The Longhorn Chronicle
By Michelle Chen
Christmas season has finally arrived! All over schools, people are giving gifts, playing festive music, and most importantly of all, counting the days until winter break. Everyone can’t wait to get out of school and start their Christmas break, and I can’t either. There are just so many things to do during this time of year! So what do the teachers and students of Nolan Ryan like to do during their Christmas break? Let’s find out!
Isabel Wesley says, “My cousins and I participate in Secret Santa, and on Christmas Day, we dress up with matching pajamas at my grandma’s house.” Mrs. Myles, the head of the math department at Nolan Ryan and a member of our beloved staff, tells me, “Normally, what we do is, we get together as a family; we cook our meals the night before Christmas, and we sing and act silly and things like that. We stay up really late at night, and then we sleep in and get up in the morning, and eat homemade waffles and chicken. That is our traditional brunch, because we usually stay up very late. Finally, we open presents.” “I waste money trying to give stuff to relatives, and I break a bunch of ornaments during Christmas,” says Irene Mazina, an 8th grader. Sydney Mathew, another eighth grader, shares with me her holiday traditions too. She says, “Christmas. I give gifts to those who I care about, friends and family. Also, I go to church.” Ethan Wiltz, another student at Nolan Ryan, tells me about Christmas Day at his house. “We eat. I have a big breakfast in the morning, and also, Santa,” he shares. A sixth grader tells me,”I love Christmas! It is my favorite time of the year; I love wrapping presents and receiving them too. Also, the fact that Christmas is two weeks long makes it even better.” Lastly, Ava Abraham, a seventh grader, says, “I celebrate Christmas. I go to church, and we do a Christmas musical. Then, I go to my aunt’s house for dinner, and we open presents. We have a lot of love, laughter, and joy, and I think that’s what we should all have this holiday season. I love winter traditions because of our break and we get to hang out with family.”
Wow, what great responses from everyone. Everyone had such wonderful holiday traditions! Some people celebrated more, and others just wanted to have a nice holiday break. No matter what, we all share one thing in common: our love for winter break! What traditions would you like to see next? Make sure to let our newspaper staff know, and we will consider all your ideas. Happy holidays!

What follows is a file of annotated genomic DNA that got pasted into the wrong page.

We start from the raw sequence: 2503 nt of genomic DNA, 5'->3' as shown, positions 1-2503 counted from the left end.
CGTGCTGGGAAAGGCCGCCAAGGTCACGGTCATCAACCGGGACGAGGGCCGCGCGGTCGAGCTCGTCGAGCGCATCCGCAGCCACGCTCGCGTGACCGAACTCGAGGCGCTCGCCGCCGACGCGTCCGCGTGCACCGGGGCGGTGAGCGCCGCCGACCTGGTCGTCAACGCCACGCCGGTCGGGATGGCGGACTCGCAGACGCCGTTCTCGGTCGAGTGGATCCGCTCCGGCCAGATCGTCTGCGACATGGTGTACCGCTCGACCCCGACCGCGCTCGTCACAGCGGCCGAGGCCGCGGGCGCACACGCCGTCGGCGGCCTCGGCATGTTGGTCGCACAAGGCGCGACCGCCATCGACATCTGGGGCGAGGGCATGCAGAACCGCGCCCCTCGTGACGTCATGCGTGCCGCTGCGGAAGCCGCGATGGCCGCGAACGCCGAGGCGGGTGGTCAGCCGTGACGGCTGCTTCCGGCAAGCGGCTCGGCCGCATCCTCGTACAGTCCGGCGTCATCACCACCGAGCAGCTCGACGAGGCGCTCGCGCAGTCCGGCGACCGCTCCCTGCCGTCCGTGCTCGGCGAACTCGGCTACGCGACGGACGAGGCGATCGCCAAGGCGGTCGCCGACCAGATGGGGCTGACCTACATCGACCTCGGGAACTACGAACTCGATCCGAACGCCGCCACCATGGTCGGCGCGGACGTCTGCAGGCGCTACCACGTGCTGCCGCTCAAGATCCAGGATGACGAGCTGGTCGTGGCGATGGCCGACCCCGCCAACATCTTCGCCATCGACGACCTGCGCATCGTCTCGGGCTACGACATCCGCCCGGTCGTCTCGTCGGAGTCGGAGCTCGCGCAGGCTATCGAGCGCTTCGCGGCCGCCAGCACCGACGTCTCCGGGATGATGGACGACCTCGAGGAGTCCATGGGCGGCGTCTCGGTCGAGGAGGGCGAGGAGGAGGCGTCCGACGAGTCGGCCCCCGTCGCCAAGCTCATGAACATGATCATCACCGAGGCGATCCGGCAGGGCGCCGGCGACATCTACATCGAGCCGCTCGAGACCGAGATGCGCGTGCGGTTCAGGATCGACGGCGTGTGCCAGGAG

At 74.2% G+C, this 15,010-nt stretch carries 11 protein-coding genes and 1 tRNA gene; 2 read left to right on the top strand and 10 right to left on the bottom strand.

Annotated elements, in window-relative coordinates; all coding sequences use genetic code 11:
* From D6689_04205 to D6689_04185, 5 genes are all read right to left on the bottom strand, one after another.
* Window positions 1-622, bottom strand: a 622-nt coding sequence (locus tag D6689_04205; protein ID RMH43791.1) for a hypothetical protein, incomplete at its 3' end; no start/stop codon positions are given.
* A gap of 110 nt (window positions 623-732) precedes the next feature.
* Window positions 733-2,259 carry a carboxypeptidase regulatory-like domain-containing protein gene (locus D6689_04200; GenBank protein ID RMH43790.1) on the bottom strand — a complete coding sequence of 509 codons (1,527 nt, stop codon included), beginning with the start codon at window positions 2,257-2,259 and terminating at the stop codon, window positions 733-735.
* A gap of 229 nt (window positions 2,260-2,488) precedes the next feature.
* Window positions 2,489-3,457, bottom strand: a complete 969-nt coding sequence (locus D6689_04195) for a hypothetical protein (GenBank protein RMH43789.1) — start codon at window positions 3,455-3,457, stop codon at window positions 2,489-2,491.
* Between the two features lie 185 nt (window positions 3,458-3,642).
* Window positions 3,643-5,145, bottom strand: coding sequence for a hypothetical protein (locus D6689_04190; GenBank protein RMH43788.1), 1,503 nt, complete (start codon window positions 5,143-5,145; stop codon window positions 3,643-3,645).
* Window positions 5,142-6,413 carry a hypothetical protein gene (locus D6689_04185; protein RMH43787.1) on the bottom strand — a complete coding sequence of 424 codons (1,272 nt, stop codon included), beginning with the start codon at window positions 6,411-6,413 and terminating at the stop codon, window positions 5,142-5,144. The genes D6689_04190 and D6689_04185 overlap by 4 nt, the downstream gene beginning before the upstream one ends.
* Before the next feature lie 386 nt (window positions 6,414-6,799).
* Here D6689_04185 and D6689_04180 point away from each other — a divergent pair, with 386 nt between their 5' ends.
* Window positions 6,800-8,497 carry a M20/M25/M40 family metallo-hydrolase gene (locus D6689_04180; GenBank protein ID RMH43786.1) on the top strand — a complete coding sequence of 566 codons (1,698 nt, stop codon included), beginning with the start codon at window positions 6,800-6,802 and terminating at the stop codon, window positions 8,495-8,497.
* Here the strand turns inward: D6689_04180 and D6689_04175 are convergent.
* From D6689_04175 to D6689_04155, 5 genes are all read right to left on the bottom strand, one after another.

- December 17 - 7th grade boys team basketball game against McNair(5-6)
- December 19 - 8th grade girls basketball game against McNair
- December 20 - Citizen of the month Breakfast (8:05 - 9:05)
Kamusta ka na? How are you?
Filipino Fun Facts
By: Megan Mendoza
Nolan Ryan Jr High embraces a broad diversity of ethnicities. With that being, this article features a wide majority of our student body’s ethnicities: Filipino!
The Philippines is a kaleidoscope of a country meaning it’s vibrant, lively, and distinctive. It’s an archipelago including 7,641 islands. The country’s mix of more than one hundred ethnic groups and foreign influences have molded a unique culture that bring fun facts like this:
- There is an estimated 175 languages spoken in the Philippines.
- Filipinos, usually around Manila, talk in a mixture of Tagalog and English (Taglish).
- The national sport of the Philippines is arnis, a form of martial arts.
- Filipinos observe the world’s longest Christmas season. It begins with the playing of carols in September and officially ends in January with the Feast of the Three Kings.
- The yo-yo had its beginnings as an ancient Filipino studded hunting weapon attached to a 20-foot rope. Today’s yo-yo was invented by a Filipino-American. Yóyo comes from Ilocano and means “come back.”
- The world’s biggest pair of shoes was made in Marikina City, Philippines, in 2002. It measured about 17.4 feet in length, 7.9 feet in width, and about 6.6 feet in height. It totaled 2 million Philippine pesos.
- A Filipino, Roberto del Rosario, patented the first working karaoke machine in 1975 called “Sing Along System.” The Japanese later translated its name to “karaoke,” which means “singing without accompaniment.